Kashtanka: Four Screen Interpretations of One Story by Anton Chekhov


  • Anna Andreeva Национальный исследовательский университет «Высшая школа экономики»




Anton Chekhov, Olga Preobrazhenskaia, Mikhail Tsekhanovskii, Roman Balaian, Natal’ia Orlova, screen adaptation, animated film, Chekhov’s story ending


The article is devoted to the four screen adaptations of Anton Chekhov’s story Kashtanka: a silent film by Olga Preobrazhenskaia (1926), a cartoon by Mikhail Tsekhanovskiĭ, a film by Roman Balaian (1975), and a cartoon by Natal’ia Orlova (2004). First of all, attention is drawn to the major interpretations of Chekhov’s text in literary studies and in literary criticism. They are all struggling with the question: why does the main character, a stray dog Kashtanka go back to the joyless and hungry life with the carpenter and his son instead of staying at clown’s house, where she had been cherished? The analysis of the four screen adaptations shows that directors solve this issue in their own way. The analysis of Orlova’s cartoon is based on the interview, which was taken by the author of the article.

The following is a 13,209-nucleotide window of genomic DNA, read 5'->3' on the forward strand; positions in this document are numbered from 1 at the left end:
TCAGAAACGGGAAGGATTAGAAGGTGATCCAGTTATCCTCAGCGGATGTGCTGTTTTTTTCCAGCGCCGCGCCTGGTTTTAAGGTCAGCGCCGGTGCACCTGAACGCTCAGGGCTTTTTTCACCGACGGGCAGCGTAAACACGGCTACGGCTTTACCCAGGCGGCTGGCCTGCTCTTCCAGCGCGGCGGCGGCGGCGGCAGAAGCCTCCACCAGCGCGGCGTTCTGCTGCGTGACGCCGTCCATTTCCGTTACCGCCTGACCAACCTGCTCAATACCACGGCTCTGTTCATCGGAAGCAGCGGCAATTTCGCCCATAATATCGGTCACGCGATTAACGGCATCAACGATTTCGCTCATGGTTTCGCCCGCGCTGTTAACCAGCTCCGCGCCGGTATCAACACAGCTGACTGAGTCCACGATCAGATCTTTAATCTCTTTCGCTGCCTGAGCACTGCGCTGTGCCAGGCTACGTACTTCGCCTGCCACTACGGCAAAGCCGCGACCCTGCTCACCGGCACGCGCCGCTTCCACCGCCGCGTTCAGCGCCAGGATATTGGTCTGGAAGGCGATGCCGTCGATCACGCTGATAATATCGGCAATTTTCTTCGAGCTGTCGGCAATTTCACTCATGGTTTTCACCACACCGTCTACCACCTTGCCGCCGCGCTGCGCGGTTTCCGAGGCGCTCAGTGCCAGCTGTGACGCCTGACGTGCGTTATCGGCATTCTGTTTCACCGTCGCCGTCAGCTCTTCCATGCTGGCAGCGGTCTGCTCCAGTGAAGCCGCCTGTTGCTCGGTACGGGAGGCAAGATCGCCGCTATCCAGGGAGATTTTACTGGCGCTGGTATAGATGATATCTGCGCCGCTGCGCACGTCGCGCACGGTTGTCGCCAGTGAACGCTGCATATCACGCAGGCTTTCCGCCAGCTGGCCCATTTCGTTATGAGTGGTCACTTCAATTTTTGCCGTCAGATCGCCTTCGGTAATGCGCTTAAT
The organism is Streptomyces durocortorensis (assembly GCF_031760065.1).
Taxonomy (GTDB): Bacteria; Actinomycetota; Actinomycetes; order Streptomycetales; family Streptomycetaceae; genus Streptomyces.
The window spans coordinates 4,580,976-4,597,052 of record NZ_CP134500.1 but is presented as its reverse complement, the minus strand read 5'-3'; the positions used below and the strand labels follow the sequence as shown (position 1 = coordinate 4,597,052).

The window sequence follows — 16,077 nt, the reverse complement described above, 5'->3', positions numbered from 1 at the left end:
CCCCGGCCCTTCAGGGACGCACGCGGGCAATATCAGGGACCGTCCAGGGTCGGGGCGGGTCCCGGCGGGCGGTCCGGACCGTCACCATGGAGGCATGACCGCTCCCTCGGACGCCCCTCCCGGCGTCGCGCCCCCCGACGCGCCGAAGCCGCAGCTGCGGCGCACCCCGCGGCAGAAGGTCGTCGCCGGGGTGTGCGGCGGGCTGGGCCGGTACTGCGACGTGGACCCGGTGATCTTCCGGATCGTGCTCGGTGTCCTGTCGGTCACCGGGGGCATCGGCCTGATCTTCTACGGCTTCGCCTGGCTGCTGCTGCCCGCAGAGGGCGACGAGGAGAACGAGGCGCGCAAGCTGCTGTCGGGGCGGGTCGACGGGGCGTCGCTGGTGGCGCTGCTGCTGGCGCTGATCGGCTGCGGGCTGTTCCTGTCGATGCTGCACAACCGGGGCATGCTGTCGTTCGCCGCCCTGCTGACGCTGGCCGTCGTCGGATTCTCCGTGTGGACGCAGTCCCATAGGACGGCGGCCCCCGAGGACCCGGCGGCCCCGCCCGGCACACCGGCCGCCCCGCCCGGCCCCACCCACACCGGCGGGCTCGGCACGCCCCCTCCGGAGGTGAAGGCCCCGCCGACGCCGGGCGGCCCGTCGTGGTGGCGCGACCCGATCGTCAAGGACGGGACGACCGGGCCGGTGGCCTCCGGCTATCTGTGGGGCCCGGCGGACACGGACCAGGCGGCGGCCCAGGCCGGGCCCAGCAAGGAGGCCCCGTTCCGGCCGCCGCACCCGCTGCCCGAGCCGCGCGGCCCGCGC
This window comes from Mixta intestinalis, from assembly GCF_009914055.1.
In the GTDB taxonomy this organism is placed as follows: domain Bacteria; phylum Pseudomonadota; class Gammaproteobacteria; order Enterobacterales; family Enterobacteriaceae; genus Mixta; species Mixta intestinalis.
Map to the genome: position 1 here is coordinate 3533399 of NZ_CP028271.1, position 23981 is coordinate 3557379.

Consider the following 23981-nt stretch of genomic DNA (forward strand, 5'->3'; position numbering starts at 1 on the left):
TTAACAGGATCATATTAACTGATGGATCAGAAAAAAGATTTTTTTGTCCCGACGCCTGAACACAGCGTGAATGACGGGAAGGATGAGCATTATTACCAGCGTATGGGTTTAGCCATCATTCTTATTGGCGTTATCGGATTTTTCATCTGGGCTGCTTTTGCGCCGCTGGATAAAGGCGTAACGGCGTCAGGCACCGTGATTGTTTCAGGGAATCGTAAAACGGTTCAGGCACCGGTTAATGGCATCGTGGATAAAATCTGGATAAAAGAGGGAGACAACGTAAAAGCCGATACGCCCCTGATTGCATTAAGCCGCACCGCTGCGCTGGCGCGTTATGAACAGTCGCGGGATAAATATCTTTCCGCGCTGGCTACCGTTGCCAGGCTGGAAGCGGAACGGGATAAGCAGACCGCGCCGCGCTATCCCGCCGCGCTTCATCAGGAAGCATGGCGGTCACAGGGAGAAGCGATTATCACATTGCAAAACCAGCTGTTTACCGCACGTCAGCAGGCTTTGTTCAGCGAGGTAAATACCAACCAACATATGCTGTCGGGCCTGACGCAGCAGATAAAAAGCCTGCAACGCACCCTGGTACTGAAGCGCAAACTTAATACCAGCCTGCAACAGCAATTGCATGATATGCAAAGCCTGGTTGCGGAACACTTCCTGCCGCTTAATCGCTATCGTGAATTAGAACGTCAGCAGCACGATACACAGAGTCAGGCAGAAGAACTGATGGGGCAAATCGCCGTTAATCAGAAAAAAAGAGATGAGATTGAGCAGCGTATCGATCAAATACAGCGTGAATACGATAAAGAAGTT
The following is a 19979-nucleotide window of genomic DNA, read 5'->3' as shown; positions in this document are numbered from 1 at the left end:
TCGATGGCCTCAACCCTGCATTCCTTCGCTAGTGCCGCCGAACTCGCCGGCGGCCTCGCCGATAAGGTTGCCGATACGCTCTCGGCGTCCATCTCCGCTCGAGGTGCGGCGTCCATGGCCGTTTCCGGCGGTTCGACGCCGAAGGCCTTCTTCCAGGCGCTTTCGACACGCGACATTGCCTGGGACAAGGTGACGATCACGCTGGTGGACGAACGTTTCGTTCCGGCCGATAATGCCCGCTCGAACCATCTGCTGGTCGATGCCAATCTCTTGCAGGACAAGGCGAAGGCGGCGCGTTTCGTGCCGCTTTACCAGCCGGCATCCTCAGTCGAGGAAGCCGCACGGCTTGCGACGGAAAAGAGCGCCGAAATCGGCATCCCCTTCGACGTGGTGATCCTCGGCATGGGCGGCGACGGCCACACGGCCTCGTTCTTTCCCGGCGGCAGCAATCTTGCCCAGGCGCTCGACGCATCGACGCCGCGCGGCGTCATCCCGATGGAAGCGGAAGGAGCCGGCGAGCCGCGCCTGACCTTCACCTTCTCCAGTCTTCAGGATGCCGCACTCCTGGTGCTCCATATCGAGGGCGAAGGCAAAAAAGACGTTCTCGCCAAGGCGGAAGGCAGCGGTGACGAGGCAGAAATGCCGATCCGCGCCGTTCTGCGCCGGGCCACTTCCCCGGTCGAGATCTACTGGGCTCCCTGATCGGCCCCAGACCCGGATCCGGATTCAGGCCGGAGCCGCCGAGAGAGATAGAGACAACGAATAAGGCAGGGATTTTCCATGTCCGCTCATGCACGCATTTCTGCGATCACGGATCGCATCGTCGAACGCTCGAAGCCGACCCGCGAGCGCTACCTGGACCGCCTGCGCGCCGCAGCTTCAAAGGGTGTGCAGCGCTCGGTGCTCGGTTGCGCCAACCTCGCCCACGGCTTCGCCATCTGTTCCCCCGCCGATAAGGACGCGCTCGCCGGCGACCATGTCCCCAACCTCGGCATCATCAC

Author Biography

Anna Andreeva, Национальный исследовательский университет «Высшая школа экономики»

Anna Andreeva studies philology at the National Research University Higher School of Economics (Moscow).



How to Cite

Andreeva, Anna. 2019. “Kashtanka: Four Screen Interpretations of One Story by Anton Chekhov”. Apparatus. Film, Media and Digital Cultures of Central and Eastern Europe, no. 9 (December). https://doi.org/10.17892/app.2019.0008.97.




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